A K TANEJA.

The CEO and MD of Shriram Pistons speaks to Murrali Thalor about the company's growth drivers, global sourcing opportunities and on expanding its product portfolio.

Autocar Pro News DeskBy Autocar Pro News Desk calendar 15 Feb 2010 Views icon6372 Views Share - Share to Facebook Share to Twitter Share to LinkedIn Share to Whatsapp
A K TANEJA.

What has been the biggest growth driver for Shriram Pistons since inception?
The end goal of business is profitable growth. And the best way to achieve this is by being customer focused. With this vision, Shriram Pistons and Rings (SPR) has been growing in step with demand growth from OEMs, export customers and the aftermarket. Volume growth at SPR in the past five years has been ahead of competition, resulting in an increase in market share for all our products.Ten years ago exports were made an integral part of our business strategy, for both accelerated growth and technology improvement. Exports now constitute about 20 percent of turnover. Working with global customers has helped create a ‘first time right, always right’ quality culture across the organisation. We are continuously adjusting our portfolio to have a balanced representation in all segments of the market. We are also consciousof the need for balanced growth between supplies to OEMs, aftermarket and exports.This has not only proved to be a good de-risking strategy, but also enabled the company to tide over volatility of cyclical OEM business, as in the case of heavy CVs last year.However, outsourcing from best-cost countries will continue to some extent. In my view, the emphasis will shift to components that are not technology-critical, or not likely to see disruptive technology changes in the near future. Our strategy is to work closely with our collaborators to offer a combination of world-class technology and quality, at Indian cost. Therefore, we see continued growth in exports, albeit this may come with some hiccups in the near future.
How do you see the Indian automotive industry transforming itself with recent global alliances? What do you think are the opportunities and threats?
In recent years, we have seen many global alliances including Volkswagen-Suzuki. Despite having its own logic, every alliance has some common underlying factors, including efficient utilisation of design and development costs by commonising aggregates and platforms, leveraging each other’s distribution network, and acquiring a footprint in new markets that promise growth. However, from our company’s point of view, we see this as a great opportunity. We are a key supplier to Maruti Suzuki for several years now and hope that our excellent track record will give us a head start to supply to Volkswagen, whenever it decides to make engines in India. Also, our technology partner for pistons – Kolbenschmidt of Germany – has a longstanding relationship with Volkswagen. This will allow us to start on a strong and sure footing with Volkswagen India for any business opportunity in the future.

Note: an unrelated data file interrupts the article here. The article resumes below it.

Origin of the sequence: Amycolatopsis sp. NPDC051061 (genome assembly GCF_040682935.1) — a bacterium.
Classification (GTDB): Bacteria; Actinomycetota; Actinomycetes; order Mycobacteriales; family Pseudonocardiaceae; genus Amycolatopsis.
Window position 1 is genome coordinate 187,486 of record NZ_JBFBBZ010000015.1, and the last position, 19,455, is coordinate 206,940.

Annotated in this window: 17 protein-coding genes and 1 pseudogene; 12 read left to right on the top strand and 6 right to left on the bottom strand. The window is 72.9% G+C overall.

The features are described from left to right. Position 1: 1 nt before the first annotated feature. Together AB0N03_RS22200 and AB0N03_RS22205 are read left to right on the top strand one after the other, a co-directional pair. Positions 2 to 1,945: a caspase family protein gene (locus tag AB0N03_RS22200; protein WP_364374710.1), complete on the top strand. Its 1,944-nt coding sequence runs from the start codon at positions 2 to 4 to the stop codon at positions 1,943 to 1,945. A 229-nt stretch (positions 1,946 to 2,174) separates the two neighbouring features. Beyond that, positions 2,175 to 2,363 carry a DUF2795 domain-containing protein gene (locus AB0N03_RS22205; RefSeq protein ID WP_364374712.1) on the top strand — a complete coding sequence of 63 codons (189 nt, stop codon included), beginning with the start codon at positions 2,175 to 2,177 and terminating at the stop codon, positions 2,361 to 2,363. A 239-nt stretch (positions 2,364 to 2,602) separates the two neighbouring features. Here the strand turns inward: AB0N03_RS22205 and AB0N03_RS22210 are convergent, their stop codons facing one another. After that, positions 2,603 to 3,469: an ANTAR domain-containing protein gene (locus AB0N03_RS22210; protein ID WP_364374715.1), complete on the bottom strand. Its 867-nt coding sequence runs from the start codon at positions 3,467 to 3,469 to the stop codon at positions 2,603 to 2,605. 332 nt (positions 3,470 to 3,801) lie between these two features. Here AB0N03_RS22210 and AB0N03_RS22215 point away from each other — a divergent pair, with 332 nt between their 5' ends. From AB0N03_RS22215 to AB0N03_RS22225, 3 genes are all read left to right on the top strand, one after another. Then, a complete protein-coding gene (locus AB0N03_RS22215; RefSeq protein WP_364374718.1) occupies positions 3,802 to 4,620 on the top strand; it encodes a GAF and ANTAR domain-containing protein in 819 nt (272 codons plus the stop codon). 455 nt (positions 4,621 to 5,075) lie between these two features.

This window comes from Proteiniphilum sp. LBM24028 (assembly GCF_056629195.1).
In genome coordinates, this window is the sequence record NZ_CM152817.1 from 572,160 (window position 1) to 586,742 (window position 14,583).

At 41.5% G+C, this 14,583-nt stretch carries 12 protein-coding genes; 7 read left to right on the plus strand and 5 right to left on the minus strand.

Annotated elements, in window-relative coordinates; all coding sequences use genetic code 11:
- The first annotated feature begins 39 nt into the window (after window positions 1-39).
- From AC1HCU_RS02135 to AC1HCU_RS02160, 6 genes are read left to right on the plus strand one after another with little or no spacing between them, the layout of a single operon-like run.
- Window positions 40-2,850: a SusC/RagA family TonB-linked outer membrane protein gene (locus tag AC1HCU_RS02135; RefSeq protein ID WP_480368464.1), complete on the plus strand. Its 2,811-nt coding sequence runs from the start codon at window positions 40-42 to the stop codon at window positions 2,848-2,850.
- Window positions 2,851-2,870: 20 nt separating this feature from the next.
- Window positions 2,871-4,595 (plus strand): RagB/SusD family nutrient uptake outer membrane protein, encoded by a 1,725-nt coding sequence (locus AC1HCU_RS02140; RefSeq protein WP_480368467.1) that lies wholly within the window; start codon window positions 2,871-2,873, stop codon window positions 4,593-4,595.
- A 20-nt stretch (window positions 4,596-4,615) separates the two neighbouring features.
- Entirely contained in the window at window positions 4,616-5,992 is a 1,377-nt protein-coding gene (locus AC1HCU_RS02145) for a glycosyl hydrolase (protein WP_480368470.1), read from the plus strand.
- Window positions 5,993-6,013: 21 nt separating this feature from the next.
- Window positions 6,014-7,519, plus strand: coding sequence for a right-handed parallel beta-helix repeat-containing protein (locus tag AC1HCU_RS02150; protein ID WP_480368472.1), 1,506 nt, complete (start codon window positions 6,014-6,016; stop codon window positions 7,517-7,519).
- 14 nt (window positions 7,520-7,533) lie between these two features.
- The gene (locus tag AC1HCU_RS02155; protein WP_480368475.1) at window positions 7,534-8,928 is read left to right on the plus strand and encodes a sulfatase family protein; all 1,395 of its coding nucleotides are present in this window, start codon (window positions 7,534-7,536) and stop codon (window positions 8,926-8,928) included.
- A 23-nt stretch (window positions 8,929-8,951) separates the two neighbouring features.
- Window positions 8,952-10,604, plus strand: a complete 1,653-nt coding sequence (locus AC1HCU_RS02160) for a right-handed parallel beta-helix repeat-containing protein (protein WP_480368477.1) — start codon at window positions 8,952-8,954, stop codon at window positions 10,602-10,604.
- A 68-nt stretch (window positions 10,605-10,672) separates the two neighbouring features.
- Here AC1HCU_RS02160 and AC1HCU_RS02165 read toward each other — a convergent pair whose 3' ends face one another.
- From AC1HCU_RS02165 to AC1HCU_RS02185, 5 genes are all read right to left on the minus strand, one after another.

What is Shriram Pistons' strategy to tackle the changing business environment?
We are tracking all significant developments in the auto market in India and abroad carefully. The market is growing, but the technology requirements are also changing. With the help of our partners – Kolbenschmidt of Germany and Riken, Fuji Oozx and Honda Foundry of Japan, we hope to remain ahead in the race to acquire new business in India. Also, we are continuously investing in new technology and manufacturing processes, modern plants and equipment, in-house talent and people development practices, and building strong, reliable customer relationships.
To remain competitive, many global OEMs are looking at Asia to source components. Do you see an opportunity?
In view of the changing landscape, global sourcing from cost-competitive countries may go through some tweaking and rethink. With declining volumes in USA and Europe, OEMs would like to support their key component manufacturers to stay in good health, because these manufacturers are a vital source of new technologies and innovations that significantly contribute to new product development. Outsourcing more from China and India could weaken the supply base further, choking new technology development.
Do you have capacity in place to cater to the increasing demand?
We are currently manufacturing approximately 1.2 million pistons, two million engine valves and over five million piston rings per month. To meet the demand in India and for exports, we are setting up an integrated greenfield project in Pathredi in Rajasthan. The initial investment is about Rs 200 crore and commercial production will start in early 2011. Eventually, this plant will be similar in size to our existing plant, although the product mix will be different.
Are you looking at expanding your product portfolio?
We have a huge reservoir of knowledge and skill sets in aluminium and grey iron casting, upset and extrusion forging, high precision machining, several types of surface treatments, including physical vapour deposition, ceramic chrome plating and hard anodising. If any of our OEMs would like us to develop new products, where our management and technical know-how can be leveraged, we will be expanding our product portfolio.
To whom do you supply to in India and how much do exports contribute to the turnover?
We supply to practically all OEMs in India and in many cases as a single-source or preferred supplier. We also cater to global OEMs including Honda, Ford, Renault, Iveco, Kia, and Wabco, meeting Euro-4 and Euro-5 norms. Exports, that contribute about 20 percent of our Rs 700-plus crore turnover, have enabled the company to implement world-class manufacturing and quality practices and introduce the latest technology ahead of time. We are well positioned to benefit from the changing landscape in the automotive industry, in India and globally. n

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